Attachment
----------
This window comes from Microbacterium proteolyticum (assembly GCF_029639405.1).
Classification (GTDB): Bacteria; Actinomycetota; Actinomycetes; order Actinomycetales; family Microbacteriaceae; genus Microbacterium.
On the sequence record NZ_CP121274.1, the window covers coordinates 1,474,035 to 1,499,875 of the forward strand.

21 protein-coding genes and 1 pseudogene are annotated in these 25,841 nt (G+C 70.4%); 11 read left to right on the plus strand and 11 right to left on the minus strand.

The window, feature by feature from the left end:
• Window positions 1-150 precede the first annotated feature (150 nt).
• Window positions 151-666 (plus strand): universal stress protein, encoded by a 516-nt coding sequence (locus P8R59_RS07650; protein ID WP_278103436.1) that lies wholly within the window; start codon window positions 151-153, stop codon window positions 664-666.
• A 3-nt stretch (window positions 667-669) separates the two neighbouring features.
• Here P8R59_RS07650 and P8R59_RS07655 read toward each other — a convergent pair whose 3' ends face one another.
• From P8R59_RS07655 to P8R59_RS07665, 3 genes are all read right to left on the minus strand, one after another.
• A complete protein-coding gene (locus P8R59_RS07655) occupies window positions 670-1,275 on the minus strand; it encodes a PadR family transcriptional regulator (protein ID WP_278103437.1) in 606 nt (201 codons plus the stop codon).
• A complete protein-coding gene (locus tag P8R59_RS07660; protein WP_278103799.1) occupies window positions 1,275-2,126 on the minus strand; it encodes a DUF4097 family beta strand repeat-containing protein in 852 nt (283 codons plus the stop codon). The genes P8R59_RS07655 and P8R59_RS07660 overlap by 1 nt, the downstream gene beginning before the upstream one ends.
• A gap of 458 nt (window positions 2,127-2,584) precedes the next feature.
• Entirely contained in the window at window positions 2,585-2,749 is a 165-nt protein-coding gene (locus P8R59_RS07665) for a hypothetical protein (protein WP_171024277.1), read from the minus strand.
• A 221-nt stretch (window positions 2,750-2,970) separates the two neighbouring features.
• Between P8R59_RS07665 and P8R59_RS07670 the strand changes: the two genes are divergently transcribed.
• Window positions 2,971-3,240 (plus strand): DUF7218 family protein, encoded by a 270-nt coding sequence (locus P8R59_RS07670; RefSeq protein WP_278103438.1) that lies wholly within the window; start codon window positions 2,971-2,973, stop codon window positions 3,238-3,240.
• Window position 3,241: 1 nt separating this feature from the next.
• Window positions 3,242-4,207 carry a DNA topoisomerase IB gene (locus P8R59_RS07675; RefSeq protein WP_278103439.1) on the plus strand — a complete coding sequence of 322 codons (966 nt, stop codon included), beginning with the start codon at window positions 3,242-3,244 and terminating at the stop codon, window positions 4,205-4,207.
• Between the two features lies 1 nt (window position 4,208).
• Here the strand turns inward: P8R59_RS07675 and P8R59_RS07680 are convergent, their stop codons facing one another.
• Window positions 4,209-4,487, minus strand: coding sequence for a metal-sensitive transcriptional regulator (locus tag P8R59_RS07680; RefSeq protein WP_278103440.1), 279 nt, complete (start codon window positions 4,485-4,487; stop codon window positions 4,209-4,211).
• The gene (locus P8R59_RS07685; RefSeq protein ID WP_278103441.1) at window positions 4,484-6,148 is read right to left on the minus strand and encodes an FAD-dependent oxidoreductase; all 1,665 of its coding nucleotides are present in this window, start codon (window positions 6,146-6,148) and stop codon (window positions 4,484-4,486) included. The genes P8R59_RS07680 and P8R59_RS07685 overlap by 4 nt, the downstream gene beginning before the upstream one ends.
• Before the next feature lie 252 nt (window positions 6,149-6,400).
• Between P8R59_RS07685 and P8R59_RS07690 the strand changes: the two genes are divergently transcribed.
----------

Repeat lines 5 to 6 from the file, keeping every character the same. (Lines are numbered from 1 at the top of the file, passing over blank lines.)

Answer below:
The window, feature by feature from the left end:
• Window positions 1-150 precede the first annotated feature (150 nt).